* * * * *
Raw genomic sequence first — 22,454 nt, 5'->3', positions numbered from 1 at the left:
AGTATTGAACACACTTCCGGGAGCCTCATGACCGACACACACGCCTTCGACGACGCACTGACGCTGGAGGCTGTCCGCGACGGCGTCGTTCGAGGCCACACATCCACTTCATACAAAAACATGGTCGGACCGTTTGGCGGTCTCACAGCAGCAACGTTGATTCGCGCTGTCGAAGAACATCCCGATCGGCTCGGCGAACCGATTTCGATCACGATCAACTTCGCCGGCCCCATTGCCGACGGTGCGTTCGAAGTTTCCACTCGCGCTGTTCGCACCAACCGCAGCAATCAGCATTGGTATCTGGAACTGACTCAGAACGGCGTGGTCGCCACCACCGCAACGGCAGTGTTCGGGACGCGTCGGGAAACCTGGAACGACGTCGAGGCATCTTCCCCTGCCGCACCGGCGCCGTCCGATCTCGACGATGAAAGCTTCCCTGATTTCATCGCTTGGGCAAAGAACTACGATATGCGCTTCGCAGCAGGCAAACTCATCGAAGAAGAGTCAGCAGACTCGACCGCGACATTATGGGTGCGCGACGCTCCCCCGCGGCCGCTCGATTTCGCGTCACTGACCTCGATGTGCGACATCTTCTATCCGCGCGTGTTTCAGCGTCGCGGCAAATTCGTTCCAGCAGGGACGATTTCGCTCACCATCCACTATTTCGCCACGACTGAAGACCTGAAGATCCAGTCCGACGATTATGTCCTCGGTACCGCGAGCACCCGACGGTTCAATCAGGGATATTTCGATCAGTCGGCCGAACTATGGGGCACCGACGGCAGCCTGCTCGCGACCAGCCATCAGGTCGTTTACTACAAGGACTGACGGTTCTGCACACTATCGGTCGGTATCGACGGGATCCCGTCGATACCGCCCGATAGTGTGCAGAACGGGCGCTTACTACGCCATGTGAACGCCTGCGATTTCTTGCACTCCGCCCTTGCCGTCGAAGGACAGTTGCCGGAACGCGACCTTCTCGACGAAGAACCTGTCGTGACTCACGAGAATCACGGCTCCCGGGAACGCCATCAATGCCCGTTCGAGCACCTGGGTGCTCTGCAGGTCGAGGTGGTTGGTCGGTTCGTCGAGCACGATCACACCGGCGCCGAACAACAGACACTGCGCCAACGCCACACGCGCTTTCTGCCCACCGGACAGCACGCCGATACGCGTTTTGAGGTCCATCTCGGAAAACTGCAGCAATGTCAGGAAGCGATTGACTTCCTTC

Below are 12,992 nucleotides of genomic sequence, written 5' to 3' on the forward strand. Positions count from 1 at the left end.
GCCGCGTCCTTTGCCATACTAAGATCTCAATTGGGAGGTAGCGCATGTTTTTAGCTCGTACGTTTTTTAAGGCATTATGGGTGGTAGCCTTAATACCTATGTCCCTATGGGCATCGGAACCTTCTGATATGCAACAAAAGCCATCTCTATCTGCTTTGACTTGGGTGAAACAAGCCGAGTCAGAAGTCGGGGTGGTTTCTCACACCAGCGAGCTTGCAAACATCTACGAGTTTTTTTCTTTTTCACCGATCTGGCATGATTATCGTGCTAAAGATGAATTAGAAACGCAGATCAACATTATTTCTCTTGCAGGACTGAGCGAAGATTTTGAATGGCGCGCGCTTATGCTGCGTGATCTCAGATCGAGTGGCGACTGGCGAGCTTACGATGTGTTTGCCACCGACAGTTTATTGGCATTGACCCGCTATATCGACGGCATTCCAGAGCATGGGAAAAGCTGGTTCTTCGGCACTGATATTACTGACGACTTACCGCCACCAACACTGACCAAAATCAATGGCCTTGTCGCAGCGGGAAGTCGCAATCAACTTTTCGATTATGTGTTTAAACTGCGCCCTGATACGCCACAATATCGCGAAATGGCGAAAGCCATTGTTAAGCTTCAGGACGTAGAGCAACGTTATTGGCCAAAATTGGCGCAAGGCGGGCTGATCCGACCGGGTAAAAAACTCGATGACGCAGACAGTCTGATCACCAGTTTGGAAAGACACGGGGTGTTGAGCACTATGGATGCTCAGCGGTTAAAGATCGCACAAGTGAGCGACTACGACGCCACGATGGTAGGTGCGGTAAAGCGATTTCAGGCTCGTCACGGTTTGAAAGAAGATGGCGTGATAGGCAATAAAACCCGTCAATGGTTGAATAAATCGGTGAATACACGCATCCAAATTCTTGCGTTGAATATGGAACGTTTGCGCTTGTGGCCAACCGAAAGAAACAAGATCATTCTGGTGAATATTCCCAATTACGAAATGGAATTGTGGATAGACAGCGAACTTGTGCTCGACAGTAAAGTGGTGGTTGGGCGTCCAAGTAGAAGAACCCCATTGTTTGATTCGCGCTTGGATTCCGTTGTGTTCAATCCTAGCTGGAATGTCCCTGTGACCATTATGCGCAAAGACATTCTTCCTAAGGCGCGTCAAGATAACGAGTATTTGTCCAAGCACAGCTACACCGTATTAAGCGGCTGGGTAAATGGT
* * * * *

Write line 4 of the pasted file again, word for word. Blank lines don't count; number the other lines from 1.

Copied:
GCCGCGTCCTTTGCCATACTAAGATCTCAATTGGGAGGTAGCGCATGTTTTTAGCTCGTACGTTTTTTAAGGCATTATGGGTGGTAGCCTTAATACCTATGTCCCTATGGGCATCGGAACCTTCTGATATGCAACAAAAGCCATCTCTATCTGCTTTGACTTGGGTGAAACAAGCCGAGTCAGAAGTCGGGGTGGTTTCTCACACCAGCGAGCTTGCAAACATCTACGAGTTTTTTTCTTTTTCACCGATCTGGCATGATTATCGTGCTAAAGATGAATTAGAAACGCAGATCAACATTATTTCTCTTGCAGGACTGAGCGAAGATTTTGAATGGCGCGCGCTTATGCTGCGTGATCTCAGATCGAGTGGCGACTGGCGAGCTTACGATGTGTTTGCCACCGACAGTTTATTGGCATTGACCCGCTATATCGACGGCATTCCAGAGCATGGGAAAAGCTGGTTCTTCGGCACTGATATTACTGACGACTTACCGCCACCAACACTGACCAAAATCAATGGCCTTGTCGCAGCGGGAAGTCGCAATCAACTTTTCGATTATGTGTTTAAACTGCGCCCTGATACGCCACAATATCGCGAAATGGCGAAAGCCATTGTTAAGCTTCAGGACGTAGAGCAACGTTATTGGCCAAAATTGGCGCAAGGCGGGCTGATCCGACCGGGTAAAAAACTCGATGACGCAGACAGTCTGATCACCAGTTTGGAAAGACACGGGGTGTTGAGCACTATGGATGCTCAGCGGTTAAAGATCGCACAAGTGAGCGACTACGACGCCACGATGGTAGGTGCGGTAAAGCGATTTCAGGCTCGTCACGGTTTGAAAGAAGATGGCGTGATAGGCAATAAAACCCGTCAATGGTTGAATAAATCGGTGAATACACGCATCCAAATTCTTGCGTTGAATATGGAACGTTTGCGCTTGTGGCCAACCGAAAGAAACAAGATCATTCTGGTGAATATTCCCAATTACGAAATGGAATTGTGGATAGACAGCGAACTTGTGCTCGACAGTAAAGTGGTGGTTGGGCGTCCAAGTAGAAGAACCCCATTGTTTGATTCGCGCTTGGATTCCGTTGTGTTCAATCCTAGCTGGAATGTCCCTGTGACCATTATGCGCAAAGACATTCTTCCTAAGGCGCGTCAAGATAACGAGTATTTGTCCAAGCACAGCTACACCGTATTAAGCGGCTGGGTAAATGGT